6.  Security Considerations

Ensuring that queries reach a legitimate DNS server relies on the
security of the IPv6 routing infrastructure.  The issues here are
the same as those for protecting basic IPv6 connectivity.

(NOTE: need to verify the text below makes sense.)

Since anycast is used, IPsec/IKE cannot be used.  However, the
payload can be protected as follows.  If the client can
preconfigure a well known private or public key then TSIG [TSIG]
or DNSSEC [DNSSEC] can be used with the same packets presented for
the query.  If this is not the case, then either TSIG keys will
have to be negotiated using [TKEY] or a Diffie-Hellman Key
[DIFFSEC] exchange will have to take place using DNSSEC.  After
the client has the proper key then the query can be performed.


7.  IANA Considerations

The IANA should assign a single site-local IPv6 address to be used
as an anycast address assigned to DNS servers.


8.  Acknowledgements

The IPv6 DNS Discovery Design Team [DDDT] provided recommendations
that formed the basis of this specification.  The IPv6 Working
Group provided valuable feedback on the mechanism.  Aaron Schader
provided helpful comments on this draft.





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9.  References

[ADDRCONF]
     Thomson, S., and T. Narten, "IPv6 Stateless Address
     Autoconfiguration", RFC 2462, December 1998.

[ANYCAST]
     Hagino, Jun-ichiro itojun, and K. Ettikan, "An analysis of
     IPv6 anycast", draft-ietf-ipngwg-ipv6-anycast-
     analysis-00.txt, Work in progress, July 2001.

[DDDT]
     Thaler, D., Editor, "Analysis of DNS Server Discovery
     Mechanisms for IPv6", draft-ietf-ipngwg-dns-discovery-
     analysis-00.txt

[DIFFSEC]
     D. Eastlake, "Storage of Diffie-Hellman Keys in the Domain
     Name System (DNS)", RFC 2539, March 1999.

[DNSSEC]
     D. Eastlake, "Domain Name System Security Extensions", RFC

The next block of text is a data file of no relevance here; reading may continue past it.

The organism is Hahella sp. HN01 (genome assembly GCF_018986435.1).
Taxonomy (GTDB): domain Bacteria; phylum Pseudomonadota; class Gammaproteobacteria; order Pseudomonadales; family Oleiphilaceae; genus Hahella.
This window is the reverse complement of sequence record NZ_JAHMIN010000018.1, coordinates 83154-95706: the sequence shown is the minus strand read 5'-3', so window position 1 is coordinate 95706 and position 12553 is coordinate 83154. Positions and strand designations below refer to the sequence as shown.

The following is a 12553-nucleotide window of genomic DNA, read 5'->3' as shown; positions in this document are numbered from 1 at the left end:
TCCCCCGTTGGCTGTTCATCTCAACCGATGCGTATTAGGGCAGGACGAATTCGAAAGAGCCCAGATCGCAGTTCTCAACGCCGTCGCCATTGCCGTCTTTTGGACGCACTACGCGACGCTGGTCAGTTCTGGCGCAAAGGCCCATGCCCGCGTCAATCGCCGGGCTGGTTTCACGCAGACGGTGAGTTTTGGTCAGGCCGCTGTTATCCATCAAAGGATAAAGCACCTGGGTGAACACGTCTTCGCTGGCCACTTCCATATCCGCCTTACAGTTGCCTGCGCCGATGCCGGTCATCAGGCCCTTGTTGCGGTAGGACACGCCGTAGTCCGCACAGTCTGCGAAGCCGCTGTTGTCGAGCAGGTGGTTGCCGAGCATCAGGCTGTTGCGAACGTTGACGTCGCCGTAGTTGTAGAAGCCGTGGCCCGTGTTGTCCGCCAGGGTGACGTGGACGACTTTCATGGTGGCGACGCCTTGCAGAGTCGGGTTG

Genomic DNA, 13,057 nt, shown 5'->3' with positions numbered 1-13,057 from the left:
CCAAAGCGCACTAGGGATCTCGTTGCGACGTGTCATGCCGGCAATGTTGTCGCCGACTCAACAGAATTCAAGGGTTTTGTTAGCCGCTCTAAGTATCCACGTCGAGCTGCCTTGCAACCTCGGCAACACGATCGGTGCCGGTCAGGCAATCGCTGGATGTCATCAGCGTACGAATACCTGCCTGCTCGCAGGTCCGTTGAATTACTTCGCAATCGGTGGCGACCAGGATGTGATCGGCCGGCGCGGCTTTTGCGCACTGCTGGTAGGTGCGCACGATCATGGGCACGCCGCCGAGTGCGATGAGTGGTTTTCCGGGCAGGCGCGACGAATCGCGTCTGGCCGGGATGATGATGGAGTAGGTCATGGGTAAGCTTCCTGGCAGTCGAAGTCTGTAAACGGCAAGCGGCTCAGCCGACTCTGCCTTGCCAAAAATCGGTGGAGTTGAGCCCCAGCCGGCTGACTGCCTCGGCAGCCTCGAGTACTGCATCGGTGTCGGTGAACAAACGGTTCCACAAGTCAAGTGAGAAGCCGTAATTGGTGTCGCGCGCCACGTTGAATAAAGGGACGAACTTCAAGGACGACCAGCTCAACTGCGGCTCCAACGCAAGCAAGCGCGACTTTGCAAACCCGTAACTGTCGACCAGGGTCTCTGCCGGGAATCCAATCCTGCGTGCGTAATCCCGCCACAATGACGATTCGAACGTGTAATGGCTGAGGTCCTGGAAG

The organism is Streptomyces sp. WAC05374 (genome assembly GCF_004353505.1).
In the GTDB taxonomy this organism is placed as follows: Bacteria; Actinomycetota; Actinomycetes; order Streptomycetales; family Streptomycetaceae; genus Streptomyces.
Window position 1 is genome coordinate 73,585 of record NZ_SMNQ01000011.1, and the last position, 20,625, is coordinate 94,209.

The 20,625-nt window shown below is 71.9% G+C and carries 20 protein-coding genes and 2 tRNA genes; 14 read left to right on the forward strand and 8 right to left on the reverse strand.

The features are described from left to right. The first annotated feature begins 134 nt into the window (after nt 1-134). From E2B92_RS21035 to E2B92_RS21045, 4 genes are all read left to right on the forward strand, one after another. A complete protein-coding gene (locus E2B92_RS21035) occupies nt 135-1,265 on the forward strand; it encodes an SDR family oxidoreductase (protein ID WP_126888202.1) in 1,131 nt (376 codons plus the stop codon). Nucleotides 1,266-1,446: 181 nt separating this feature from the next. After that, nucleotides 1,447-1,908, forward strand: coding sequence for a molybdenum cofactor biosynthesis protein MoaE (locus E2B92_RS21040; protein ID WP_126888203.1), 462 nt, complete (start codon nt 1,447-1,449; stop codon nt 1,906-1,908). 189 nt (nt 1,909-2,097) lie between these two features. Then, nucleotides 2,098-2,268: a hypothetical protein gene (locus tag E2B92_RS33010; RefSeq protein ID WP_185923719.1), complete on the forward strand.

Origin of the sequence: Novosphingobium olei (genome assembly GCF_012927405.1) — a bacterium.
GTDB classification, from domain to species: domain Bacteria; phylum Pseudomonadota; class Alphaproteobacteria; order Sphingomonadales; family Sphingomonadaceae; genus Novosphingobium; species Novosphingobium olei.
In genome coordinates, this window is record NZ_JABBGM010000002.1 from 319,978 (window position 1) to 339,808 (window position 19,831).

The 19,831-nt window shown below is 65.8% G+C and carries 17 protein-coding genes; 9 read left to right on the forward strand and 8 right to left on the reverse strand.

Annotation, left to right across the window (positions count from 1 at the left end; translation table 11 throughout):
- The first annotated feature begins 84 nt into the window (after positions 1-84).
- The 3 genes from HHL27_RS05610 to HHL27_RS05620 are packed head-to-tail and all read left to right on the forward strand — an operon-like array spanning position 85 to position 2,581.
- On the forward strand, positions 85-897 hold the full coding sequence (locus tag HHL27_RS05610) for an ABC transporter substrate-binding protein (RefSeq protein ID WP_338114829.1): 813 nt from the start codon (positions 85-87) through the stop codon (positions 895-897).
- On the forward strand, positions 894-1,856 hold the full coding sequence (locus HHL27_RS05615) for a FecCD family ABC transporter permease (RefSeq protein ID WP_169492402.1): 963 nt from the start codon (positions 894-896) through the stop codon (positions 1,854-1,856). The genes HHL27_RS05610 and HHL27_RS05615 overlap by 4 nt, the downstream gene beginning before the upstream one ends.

2535, March 1999.

[DOMSEARCH]
     B. Aboba, "DHCP Domain Search Option", draft-aboba-dhc-
     domsearch-01.txt, December 2000.

[HOST-ANYCAST]
     Haberman, B., and D. Thaler, "Host-based Anycast using MLD",
     draft-haberman-ipngwg-host-anycast-00.txt, February 2001.

[MDNS]
     Esibov, L., Aboba, B., and D. Thaler, draft-ietf-dnsext-
     mdns-03.txt, July 2001.

[TKEY]
     D. Eastlake, "Secret Key Establishment for DNS (TKEY RR)" RFC
     2930, September 2000.

[TSIG]
     Vixie, P., Gudmundsson, O., Eastlake, D. and B. Wellington,
     "Secret Key Transaction Authentication for DNS (TSIG)", RFC
     2845, May 2000.






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10.  Full Copyright Statement

Copyright (C) The Internet Society (2001).  All Rights Reserved.

This document and translations of it may be copied and furnished
to others, and derivative works that comment on or otherwise
explain it or assist in its implementation may be prepared,
copied, published and distributed, in whole or in part, without
restriction of any kind, provided that the above copyright notice
and this paragraph are included on all such copies and derivative
works.  However, this document itself may not be modified in any
way, such as by removing the copyright notice or references to the
Internet Society or other Internet organizations, except as needed
for the purpose of developing Internet standards in which case the
procedures for copyrights defined in the Internet languages other
than English.

The limited permissions granted above are perpetual and will not
be revoked by the Internet Society or its successors or assigns.

This document and the information contained herein is provided on
an "AS IS" basis and THE INTERNET SOCIETY AND THE INTERNET
ENGINEERING TASK FORCE DISCLAIMS ALL WARRANTIES, EXPRESS OR
IMPLIED, INCLUDING BUT NOT LIMITED TO ANY WARRANTY THAT THE USE OF
THE INFORMATION HEREIN WILL NOT INFRINGE ANY RIGHTS OR ANY IMPLIED
WARRANTIES OF MERCHANTABILITY OR FITNESS FOR A PARTICULAR PURPOSE.